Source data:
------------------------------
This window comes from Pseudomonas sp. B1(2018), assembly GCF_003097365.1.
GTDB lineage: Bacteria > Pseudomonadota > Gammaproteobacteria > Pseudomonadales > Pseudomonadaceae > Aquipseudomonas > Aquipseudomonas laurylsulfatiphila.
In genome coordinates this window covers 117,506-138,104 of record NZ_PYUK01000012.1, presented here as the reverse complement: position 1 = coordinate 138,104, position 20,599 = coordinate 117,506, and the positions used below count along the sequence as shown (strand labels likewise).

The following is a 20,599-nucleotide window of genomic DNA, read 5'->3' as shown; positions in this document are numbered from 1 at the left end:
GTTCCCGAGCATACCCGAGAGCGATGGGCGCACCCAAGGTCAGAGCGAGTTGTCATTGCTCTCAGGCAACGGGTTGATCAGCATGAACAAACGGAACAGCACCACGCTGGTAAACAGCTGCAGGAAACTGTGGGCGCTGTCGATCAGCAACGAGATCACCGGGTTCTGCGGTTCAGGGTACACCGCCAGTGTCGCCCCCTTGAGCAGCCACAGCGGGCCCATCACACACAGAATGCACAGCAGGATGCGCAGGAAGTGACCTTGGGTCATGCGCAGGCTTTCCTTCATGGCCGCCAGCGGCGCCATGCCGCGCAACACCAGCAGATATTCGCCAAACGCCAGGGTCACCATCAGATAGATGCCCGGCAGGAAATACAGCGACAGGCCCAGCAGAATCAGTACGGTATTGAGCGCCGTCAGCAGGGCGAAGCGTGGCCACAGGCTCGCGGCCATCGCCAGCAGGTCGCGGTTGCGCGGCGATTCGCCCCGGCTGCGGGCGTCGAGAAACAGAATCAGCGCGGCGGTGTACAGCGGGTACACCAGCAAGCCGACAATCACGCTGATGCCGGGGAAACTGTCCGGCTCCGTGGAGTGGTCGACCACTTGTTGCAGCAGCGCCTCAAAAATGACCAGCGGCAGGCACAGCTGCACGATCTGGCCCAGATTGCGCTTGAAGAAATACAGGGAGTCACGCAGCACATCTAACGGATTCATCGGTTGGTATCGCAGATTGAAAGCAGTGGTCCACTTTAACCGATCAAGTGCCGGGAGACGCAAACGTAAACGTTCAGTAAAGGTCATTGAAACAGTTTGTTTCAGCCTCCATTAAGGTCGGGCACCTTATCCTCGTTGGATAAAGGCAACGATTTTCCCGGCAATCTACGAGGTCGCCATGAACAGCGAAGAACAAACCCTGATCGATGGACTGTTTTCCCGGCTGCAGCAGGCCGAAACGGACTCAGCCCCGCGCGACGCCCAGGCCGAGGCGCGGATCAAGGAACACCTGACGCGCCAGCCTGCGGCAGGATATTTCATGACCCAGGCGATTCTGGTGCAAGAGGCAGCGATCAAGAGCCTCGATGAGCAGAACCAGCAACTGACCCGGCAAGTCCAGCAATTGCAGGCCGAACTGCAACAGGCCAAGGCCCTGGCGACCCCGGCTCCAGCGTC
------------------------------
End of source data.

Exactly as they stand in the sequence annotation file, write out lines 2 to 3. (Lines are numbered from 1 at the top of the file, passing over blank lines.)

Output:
GTDB lineage: Bacteria > Pseudomonadota > Gammaproteobacteria > Pseudomonadales > Pseudomonadaceae > Aquipseudomonas > Aquipseudomonas laurylsulfatiphila.
In genome coordinates this window covers 117,506-138,104 of record NZ_PYUK01000012.1, presented here as the reverse complement: position 1 = coordinate 138,104, position 20,599 = coordinate 117,506, and the positions used below count along the sequence as shown (strand labels likewise).